Finding words for a growing family

Posted by Tonia Smith on Oct 15, 2019, 3:34:11 PM

Tonia attempt 3I share my story to support continued funding for Tracey’s work with my family and other families, and to show that there’s no right path to raising a family. It’s okay that our family looks different.

Four years ago, the Iowa Department of Human Services contacted me. My niece had run into trouble, and her four children needed a permanent home. My husband describes the moment in this way:

“It was a beautiful sunny day out and we were on our boat, and out in the distance, we could see four kids in the water and they were in distress. Do we look at each other and say, ‘What do we do?’ Or, do we pull them into our boat and figure it out later.”

We chose to pull them into our boat (our South Side home). At that time, they were ages 6, 4, 3, and six months.

The transition was difficult. We had already raised four kids, then teenagers and young adults. After 16 years of marriage, we were looking forward to settling into a slower pace and nearing retirement. The four young kids had experienced trauma and transitioned through several homes. They didn’t know how to express what they were feeling and had gone through.

I thought at that time: “Wow! This is a lot! … But if there’s something we could do, then we needed to try to do it.”

When two of the boys started preschool at Mitchell Early Learning Center in Des Moines they soon started acting up in different ways. Chase, the four-year-old, would cry a lot, while Mason, age 3, would hit people and run around.

They were going through a lot and they didn’t know how to express their feelings. They didn’t know us, and we didn’t know them.

Tears stream down my cheeks as I think about what it felt like knowing they were in such pain—acting out this way and even disrupting the class. I just felt sorry for them.

Then Tracey Campo-Westergaard, a school social worker, received a referral from Mason’s teacher. She created an intervention plan that the teacher, school staff, and we could implement. The plan focused on giving Mason tools for managing his emotions, like blowing on a pinwheel or breathing in and out when he was upset. Tracey also supported the kids with classroom lessons and small group social skills.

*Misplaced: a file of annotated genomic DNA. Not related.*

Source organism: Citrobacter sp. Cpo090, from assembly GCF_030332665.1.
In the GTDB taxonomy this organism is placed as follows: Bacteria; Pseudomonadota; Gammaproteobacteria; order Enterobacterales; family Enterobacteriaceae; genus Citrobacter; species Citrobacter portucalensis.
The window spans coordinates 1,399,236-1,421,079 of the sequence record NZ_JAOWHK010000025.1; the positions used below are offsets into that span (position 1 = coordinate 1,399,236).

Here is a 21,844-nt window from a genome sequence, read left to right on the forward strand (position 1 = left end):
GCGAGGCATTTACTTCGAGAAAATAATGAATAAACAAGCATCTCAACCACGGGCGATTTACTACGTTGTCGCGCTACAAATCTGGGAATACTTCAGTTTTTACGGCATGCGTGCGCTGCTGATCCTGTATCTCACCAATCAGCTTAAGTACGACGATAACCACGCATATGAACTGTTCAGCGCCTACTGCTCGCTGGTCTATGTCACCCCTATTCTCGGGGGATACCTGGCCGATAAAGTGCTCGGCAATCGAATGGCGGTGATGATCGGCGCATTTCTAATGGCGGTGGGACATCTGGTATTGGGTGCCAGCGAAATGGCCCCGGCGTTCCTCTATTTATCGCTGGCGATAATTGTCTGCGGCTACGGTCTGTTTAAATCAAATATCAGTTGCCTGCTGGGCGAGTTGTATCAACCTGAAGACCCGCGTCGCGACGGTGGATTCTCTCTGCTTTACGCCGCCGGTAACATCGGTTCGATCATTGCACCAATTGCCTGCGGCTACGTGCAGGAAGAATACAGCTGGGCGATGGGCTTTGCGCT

Women United funds healthy development


Funding from United Way of Central Iowa’s Women United allows Tracey to work full time at Mitchell Early Learning Center, offering support to all students and working with about one-half of the 400 students in smaller settings. She works on social and emotional learning with skills like how to listen, follow directions, problem solve, express feelings, and maintain friendships.
 
“When we have challenging behaviors, that can get in the way of academics,” Tracey says. “We have to make sure we’re always addressing the behavior, so it doesn’t impede learning.”
 
The funding from Women United “means everything because truly we’re available all the time to families, to students, to teachers,” says Tracey. “We don’t have to necessarily refer out. We can do a lot of things at the school.”
 
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In about a year, Mason went from being aggressive to managing his emotions. Mason’s teachers would check off a sheet to let me know how Mason did each day and whether he met his goal, and we then practiced the same skills at home.

I could see that the plan was working. It took time and it was hard work. You would do it and then the next week there were problems, but over time, we could see that, wow, it makes a difference.

The kids now talk about what they’re feeling, whether they are happy, sad, or mad. They are able to use their words.

Now Tracey is helping us support the youngest, Jeremiah, who is beginning to display similar behaviors.

Today, we are all settled in as one family. We cuddle up on the couch and watch TV or play in the backyard and go on walks. The younger kids are active in sports, especially soccer.

Every November, we celebrate adoption day with the kids like a birthday.

I am grateful to my older kids for stepping in to help and to a community organization that provided beds, car seats, formula, and diapers when they first brought in the younger kids. And I’m most grateful for Tracey’s support.